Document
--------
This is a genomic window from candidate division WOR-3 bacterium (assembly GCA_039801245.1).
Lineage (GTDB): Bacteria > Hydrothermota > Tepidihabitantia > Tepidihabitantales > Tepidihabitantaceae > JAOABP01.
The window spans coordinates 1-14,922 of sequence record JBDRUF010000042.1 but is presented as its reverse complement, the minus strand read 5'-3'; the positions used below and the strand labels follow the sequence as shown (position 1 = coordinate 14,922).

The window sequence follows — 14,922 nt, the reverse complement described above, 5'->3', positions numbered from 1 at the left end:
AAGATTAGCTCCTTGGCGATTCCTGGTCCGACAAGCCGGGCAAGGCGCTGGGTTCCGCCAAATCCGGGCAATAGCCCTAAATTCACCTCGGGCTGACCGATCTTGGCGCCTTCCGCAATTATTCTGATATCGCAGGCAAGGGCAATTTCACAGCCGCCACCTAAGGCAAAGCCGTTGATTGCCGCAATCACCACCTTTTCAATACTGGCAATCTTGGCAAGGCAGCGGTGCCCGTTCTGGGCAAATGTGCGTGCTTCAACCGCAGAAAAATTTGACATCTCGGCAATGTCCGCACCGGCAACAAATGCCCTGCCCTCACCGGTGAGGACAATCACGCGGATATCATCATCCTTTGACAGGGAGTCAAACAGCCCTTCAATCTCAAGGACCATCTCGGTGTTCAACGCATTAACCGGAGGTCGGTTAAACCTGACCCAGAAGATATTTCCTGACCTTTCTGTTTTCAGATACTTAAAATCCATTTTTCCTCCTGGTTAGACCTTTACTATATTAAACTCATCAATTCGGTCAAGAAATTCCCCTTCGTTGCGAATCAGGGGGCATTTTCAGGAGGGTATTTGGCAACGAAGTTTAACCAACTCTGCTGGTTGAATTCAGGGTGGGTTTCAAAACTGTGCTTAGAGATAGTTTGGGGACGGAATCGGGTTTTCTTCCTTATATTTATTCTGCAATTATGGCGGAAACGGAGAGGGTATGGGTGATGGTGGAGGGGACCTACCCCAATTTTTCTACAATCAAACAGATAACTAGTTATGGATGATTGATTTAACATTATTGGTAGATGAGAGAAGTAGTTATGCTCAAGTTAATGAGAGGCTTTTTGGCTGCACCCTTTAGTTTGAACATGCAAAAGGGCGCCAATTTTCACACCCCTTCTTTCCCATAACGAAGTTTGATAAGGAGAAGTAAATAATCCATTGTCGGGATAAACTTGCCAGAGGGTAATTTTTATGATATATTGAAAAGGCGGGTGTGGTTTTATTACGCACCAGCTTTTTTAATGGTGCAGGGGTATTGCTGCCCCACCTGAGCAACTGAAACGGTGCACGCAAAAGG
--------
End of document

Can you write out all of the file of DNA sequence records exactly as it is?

This is a genomic window from candidate division WOR-3 bacterium (assembly GCA_039801245.1).
Lineage (GTDB): Bacteria > Hydrothermota > Tepidihabitantia > Tepidihabitantales > Tepidihabitantaceae > JAOABP01.
The window spans coordinates 1-14,922 of sequence record JBDRUF010000042.1 but is presented as its reverse complement, the minus strand read 5'-3'; the positions used below and the strand labels follow the sequence as shown (position 1 = coordinate 14,922).

The window sequence follows — 14,922 nt, the reverse complement described above, 5'->3', positions numbered from 1 at the left end:
AAGATTAGCTCCTTGGCGATTCCTGGTCCGACAAGCCGGGCAAGGCGCTGGGTTCCGCCAAATCCGGGCAATAGCCCTAAATTCACCTCGGGCTGACCGATCTTGGCGCCTTCCGCAATTATTCTGATATCGCAGGCAAGGGCAATTTCACAGCCGCCACCTAAGGCAAAGCCGTTGATTGCCGCAATCACCACCTTTTCAATACTGGCAATCTTGGCAAGGCAGCGGTGCCCGTTCTGGGCAAATGTGCGTGCTTCAACCGCAGAAAAATTTGACATCTCGGCAATGTCCGCACCGGCAACAAATGCCCTGCCCTCACCGGTGAGGACAATCACGCGGATATCATCATCCTTTGACAGGGAGTCAAACAGCCCTTCAATCTCAAGGACCATCTCGGTGTTCAACGCATTAACCGGAGGTCGGTTAAACCTGACCCAGAAGATATTTCCTGACCTTTCTGTTTTCAGATACTTAAAATCCATTTTTCCTCCTGGTTAGACCTTTACTATATTAAACTCATCAATTCGGTCAAGAAATTCCCCTTCGTTGCGAATCAGGGGGCATTTTCAGGAGGGTATTTGGCAACGAAGTTTAACCAACTCTGCTGGTTGAATTCAGGGTGGGTTTCAAAACTGTGCTTAGAGATAGTTTGGGGACGGAATCGGGTTTTCTTCCTTATATTTATTCTGCAATTATGGCGGAAACGGAGAGGGTATGGGTGATGGTGGAGGGGACCTACCCCAATTTTTCTACAATCAAACAGATAACTAGTTATGGATGATTGATTTAACATTATTGGTAGATGAGAGAAGTAGTTATGCTCAAGTTAATGAGAGGCTTTTTGGCTGCACCCTTTAGTTTGAACATGCAAAAGGGCGCCAATTTTCACACCCCTTCTTTCCCATAACGAAGTTTGATAAGGAGAAGTAAATAATCCATTGTCGGGATAAACTTGCCAGAGGGTAATTTTTATGATATATTGAAAAGGCGGGTGTGGTTTTATTACGCACCAGCTTTTTTAATGGTGCAGGGGTATTGCTGCCCCACCTGAGCAACTGAAACGGTGCACGCAAAAGG